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Re: disk layout san raid5

From: joel garry <>
Date: 5 Jul 2006 16:09:38 -0700
Message-ID: <>

wane wrote:
> We are migrating an Oracle9i ( database to an AIX 5300-04
> LPAR which is allocated disk from a DS4500 which is setup into 2 RAID5
> array groups. The disk is presented to AIX as 2 "LUN"s (or hdisks) with
> one from each RAID5 array group. We are upgrading the third party
> application so we have the opportunity to do a complete exp/imp and
> restucture the disk since a full test cycle will be performed.
> Currently there are a "maze" of tablespaces/datafiles for
> tables/indexes (about 65GB space usage). Oh, and all disk is allocated
> through Virtual I/O LPARs and with a SVC layer in front of the DS4500.
> I am proposing to reduce the number of tablespaces (maybe even just 1)
> and use 2 datafiles for each tablespace with each datafile on a
> separate hdisk (ie LUN).
> Question: is there any performance advantage to more and smaller
> tablespaces and/or datafiles even though they technically exist on the
> same physical disk?
> Any comments would be appraciated. Thanks.

I don't think there is any performance difference because Oracle has its own ideas of how to round-robin the segments within the tablespace as they are created. That's why SAME works. According to some people there is some performance deterioration under the covers in a unix filesystem when you free and reuse blocks, so that is an argument for making a few large files right after making the filesystem. You can get a better parallelization for RMAN if you have many files about the same size rather than a few files of wildly different size. There is a management benefit to keeping indices in their own tablespaces, but no performance benefit. There are definite advantages to using locally managed tablespaces over dictionary managed, including performance. Some (if not all) files will perform better if you don't use RAID-5 - even if you have humongous battery-backed cache, at some point it gets swamped and performance goes in the toilet. Redo and archiving are particularly vulnerable. Rebuilding parity when you swap a disk can highlight these issues. For a good time, pull a second disk while rebuilding.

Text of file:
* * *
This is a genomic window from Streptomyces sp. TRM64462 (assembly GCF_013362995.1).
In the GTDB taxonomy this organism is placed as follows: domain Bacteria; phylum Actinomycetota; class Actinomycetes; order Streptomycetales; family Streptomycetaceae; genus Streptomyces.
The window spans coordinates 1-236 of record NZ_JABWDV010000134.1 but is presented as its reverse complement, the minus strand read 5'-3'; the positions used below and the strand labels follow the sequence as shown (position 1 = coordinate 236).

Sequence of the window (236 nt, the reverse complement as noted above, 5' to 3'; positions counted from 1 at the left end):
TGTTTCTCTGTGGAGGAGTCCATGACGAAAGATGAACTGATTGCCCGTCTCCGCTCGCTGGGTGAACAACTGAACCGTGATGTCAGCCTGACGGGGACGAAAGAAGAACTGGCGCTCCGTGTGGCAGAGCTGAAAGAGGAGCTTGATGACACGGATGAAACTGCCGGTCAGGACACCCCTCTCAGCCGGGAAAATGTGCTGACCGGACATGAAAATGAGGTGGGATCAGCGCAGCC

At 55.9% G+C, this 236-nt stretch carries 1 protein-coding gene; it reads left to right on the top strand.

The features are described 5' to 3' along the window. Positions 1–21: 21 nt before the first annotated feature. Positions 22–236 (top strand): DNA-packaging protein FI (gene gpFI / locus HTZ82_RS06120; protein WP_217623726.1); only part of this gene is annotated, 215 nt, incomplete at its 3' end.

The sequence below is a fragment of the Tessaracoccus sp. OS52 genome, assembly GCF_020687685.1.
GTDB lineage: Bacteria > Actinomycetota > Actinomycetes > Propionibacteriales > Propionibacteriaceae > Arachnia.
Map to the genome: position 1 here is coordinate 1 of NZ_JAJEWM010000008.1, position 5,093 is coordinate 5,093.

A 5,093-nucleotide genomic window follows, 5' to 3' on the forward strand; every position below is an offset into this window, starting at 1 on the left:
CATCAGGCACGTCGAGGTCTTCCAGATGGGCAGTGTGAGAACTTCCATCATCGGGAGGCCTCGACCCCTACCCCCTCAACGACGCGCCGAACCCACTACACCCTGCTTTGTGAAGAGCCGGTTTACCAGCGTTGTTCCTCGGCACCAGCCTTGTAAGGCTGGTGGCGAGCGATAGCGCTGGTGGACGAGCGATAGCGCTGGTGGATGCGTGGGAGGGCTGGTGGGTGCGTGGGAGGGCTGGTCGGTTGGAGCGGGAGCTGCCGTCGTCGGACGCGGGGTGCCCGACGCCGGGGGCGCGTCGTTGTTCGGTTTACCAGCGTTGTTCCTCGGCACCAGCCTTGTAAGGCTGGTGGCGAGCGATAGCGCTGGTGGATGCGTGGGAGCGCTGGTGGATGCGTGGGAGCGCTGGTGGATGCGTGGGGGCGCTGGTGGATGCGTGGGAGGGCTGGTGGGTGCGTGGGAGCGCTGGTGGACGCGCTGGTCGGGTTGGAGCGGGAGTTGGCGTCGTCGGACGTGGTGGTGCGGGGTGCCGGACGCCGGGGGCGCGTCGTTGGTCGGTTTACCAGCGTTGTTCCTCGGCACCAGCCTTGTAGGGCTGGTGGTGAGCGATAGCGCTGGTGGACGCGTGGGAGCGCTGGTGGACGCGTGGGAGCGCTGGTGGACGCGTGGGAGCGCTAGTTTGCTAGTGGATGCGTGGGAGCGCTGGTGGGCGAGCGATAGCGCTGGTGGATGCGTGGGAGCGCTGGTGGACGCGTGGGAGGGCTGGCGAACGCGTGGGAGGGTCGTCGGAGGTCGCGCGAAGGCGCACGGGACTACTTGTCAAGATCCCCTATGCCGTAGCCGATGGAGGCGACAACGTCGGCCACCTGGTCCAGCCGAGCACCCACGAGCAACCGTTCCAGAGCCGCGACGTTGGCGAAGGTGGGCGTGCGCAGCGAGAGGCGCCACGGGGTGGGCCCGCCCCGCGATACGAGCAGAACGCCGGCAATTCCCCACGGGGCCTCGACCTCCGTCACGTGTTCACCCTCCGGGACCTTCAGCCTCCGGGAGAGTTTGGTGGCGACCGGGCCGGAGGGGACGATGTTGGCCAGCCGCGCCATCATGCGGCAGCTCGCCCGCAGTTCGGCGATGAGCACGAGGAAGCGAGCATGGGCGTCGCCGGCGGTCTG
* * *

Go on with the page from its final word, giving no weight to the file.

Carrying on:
For RAID, performance is dependent on how much you can spread across spindles and controllers. Halving the number of spindles may not be the best route, unless it helps you have more controller bandwidth. YMMV. jg

-- is bogus.
Received on Wed Jul 05 2006 - 18:09:38 CDT

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